position={{ x: 0, y: 1, z: 1 }}
        />
        <UIPlane
          frame="start"
          position={{ x: 0, y: 1, z: 2 }}
        />
        <UIPlane
          frame="exit"
          position={{ x: 0, y: 1, z: 3 }}
        />
      </entity>
    </scene>
  );
}

Creating animations using sprites sheets

Now, let’s take a look at how you can use sprite sheets. Once again, a sprite sheet is a series of images, all arranged into rows and columns in one image file, meant to be spliced together into an animation. The dcl-sprites library automates the UV mapping of the frames, based on your specifications.

For this example, we’ll use our explosion sprite sheet:

Start off by calling a createSpriteSheet function to define a custom class that uses the texture from the sprite sheet:

const Sprite = createSpriteSheet({
  material: "#explosion",
  textureSize: { width: 512, height: 512 },
  cellSize: { width: 171, height: 171 }
})

With the createSpriteSheet() function, three arguments are taken once again.

  • material references a material or basic-material entity where the sprite sheet is used as its texture.
  • texturesize defines the dimensions (in pixels) of the sprite sheet image file.
  • cellSize defines the dimensions (in pixels) of each frame. All frames are assumed to be uniform with no padding and margins.

Once again, we need to first define a material entity in our scene to reference on this function. Add this

<basic-material
  id="explosion"
  texture="materials/sprite-sheet-explosion.png"
/>

Once we’ve defined our custom function, we can add a new entity with the class Sprite to our scene:

<Sprite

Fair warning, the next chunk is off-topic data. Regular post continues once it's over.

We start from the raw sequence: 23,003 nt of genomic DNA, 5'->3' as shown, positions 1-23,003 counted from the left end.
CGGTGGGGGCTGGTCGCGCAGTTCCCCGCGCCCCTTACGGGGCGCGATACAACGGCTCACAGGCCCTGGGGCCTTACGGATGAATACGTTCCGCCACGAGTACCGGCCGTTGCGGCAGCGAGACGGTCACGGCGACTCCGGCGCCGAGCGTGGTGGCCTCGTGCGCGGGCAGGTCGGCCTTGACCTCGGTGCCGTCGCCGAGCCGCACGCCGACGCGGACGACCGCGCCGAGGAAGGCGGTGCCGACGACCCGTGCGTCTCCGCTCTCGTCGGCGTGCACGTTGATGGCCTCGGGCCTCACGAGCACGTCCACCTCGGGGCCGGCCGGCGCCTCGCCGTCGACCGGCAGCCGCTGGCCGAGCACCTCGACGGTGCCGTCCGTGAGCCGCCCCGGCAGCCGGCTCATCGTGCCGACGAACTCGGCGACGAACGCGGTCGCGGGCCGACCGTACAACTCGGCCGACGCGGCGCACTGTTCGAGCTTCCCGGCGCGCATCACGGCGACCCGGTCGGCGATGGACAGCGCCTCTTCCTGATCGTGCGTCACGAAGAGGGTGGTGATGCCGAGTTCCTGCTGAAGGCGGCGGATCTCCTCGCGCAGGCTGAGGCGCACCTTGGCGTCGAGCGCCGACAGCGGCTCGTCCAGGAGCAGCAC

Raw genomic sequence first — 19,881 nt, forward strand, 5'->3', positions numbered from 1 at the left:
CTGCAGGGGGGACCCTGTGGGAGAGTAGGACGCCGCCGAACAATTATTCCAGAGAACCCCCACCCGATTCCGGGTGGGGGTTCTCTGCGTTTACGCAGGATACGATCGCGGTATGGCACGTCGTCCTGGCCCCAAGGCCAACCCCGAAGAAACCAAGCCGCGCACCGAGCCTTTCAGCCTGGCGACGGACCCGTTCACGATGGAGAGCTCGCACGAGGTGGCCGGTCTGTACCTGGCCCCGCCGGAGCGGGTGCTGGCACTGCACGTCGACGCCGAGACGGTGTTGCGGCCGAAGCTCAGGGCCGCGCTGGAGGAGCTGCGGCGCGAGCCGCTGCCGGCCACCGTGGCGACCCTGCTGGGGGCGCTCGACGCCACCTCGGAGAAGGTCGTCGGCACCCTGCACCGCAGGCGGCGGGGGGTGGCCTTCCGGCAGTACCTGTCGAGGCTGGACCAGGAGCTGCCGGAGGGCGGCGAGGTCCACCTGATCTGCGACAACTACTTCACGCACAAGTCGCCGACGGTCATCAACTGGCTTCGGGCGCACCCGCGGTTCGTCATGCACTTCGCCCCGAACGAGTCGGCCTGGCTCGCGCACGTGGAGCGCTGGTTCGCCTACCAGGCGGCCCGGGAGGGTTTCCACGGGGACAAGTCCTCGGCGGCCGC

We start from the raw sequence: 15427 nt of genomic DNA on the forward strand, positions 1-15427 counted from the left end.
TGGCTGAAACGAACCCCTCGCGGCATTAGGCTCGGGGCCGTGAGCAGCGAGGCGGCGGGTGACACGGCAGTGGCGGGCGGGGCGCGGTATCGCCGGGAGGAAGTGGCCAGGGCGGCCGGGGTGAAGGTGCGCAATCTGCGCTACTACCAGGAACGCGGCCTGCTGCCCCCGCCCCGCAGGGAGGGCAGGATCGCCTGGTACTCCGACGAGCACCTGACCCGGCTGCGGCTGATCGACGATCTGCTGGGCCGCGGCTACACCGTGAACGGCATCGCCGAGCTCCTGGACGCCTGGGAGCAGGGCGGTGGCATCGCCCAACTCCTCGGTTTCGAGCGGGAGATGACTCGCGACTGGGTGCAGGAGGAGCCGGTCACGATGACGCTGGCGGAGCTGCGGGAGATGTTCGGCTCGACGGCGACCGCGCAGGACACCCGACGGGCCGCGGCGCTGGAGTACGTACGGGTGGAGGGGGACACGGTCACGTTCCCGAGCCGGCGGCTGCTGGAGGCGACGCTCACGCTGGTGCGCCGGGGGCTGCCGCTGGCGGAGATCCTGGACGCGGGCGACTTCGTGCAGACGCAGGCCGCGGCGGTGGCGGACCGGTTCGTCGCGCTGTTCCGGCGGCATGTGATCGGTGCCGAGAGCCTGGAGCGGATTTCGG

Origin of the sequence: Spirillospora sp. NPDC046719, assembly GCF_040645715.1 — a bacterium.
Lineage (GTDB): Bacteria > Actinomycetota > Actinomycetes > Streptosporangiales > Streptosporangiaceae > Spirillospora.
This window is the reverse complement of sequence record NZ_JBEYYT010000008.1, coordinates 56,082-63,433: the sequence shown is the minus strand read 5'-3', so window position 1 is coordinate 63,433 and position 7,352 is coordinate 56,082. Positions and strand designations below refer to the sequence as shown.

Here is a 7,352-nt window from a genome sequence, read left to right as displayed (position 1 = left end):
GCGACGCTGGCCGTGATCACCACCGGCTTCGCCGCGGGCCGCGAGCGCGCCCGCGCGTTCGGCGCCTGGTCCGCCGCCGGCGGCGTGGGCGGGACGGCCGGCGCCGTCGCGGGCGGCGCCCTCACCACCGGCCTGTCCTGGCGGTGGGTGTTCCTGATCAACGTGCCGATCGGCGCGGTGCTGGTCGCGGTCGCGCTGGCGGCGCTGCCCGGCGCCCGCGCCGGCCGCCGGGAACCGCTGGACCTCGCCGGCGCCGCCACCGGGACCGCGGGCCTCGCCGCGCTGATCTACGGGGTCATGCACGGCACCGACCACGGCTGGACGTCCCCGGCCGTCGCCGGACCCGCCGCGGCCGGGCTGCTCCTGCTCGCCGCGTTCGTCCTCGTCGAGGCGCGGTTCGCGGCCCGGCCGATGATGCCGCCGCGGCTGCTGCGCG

frame="frame0"
  position={{ x: 2, y: 2, z: 3 }}
  scale={{ x: 1, y: 1, z: 1 }}
/>

The entity we create must have a frame property to specify which frame to display. Frame numbers will be automatically generated by the createSpriteSheet() function - starting at 0 and going to n.

Let’s take a look at the whole picture of our render function:

// import { createSpriteSheet } from 'dcl-sprites'
// ...
async render() {
  const Sprite = createSpriteSheet({
    material: "#explosion",
    textureSize: { width: 512, height: 512 },
    cellSize: { width: 171, height: 171 }
  })
  return (
    <scene>
      <basic-material
        id="explosion"
        texture="materials/explosion_atlas_512x512.png"
      />
      <entity position={{ x: 5, y: 1, z: 5 }}>
        <Sprite
          frame="frame0"
          position={{ x: 0, y: 1, z:1 }}
        />
      </entity>
    </scene>
  );
}

The previous example shows a single frame from your sprite sheet and doesn’t animate it. If you want to have the sprite actually cycle through its frames, you need to change the value of the frame field at a regular interval. You do this by using a reference to a variable in the scene state instead of a literal value.

frame={"frame" + this.state.frame}

The code below animates the sprite. It uses a setInterval() to change the value at a regular interval.

import * as DCL from 'decentraland-api'
import { createSpriteSheet, createAtlas } from 'dcl-sprites'

export default class SampleScene extends DCL.ScriptableScene {
  state= {
    frame: 0
  }

 sceneDidMount(){
    setInterval(() => {
      let frameNum = (this.state.frame += 1) % 8
      this.setState({ frame: frameNum })
    }, 200)
 }

async render() {
    const Sprite = createSpriteSheet({
      material: "#explosion",
      textureSize: { width: 512, height: 512 },
      cellSize: { width: 171, height: 171 }
    })
    return (
      <scene>
          <basic-material
            id="explosion"
            texture="materials/explosion_atlas_512x512.png"
          />
         <entity position={{ x: 5, y: 1, z: 5 }}>
          <Sprite
            frame={"frame" + this.state.frame}
            position={{ x: 0, y: 1, z:1 }}
          />
        </entity>
      </scene>
    );
}

Helpful tools

Sprites are a powerful tool to use in your scenes. Below are a couple of useful tools that you can use to help build and visualize your sprites before you bring them into Decentraland.

Our developers are working hard to build the tools you need to create anything in the Multiverse. If you have any questions, make sure to refer to our Docs, or reach out to us in the #support-sdk Discord channel.

We’re also working to make our docs the universal source of truth for everything related to the SDK. Please open a pull request or an issue on GitHub if we’re missing something that you need.